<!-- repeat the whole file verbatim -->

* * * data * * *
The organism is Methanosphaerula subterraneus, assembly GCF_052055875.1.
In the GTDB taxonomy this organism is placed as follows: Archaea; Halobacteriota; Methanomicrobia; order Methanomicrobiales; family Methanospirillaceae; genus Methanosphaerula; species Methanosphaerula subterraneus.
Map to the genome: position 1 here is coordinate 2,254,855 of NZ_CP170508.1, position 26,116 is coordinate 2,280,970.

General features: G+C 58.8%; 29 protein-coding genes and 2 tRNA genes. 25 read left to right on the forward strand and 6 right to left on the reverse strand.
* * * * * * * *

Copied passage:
The organism is Methanosphaerula subterraneus, assembly GCF_052055875.1.
In the GTDB taxonomy this organism is placed as follows: Archaea; Halobacteriota; Methanomicrobia; order Methanomicrobiales; family Methanospirillaceae; genus Methanosphaerula; species Methanosphaerula subterraneus.
Map to the genome: position 1 here is coordinate 2,254,855 of NZ_CP170508.1, position 26,116 is coordinate 2,280,970.

General features: G+C 58.8%; 29 protein-coding genes and 2 tRNA genes. 25 read left to right on the forward strand and 6 right to left on the reverse strand.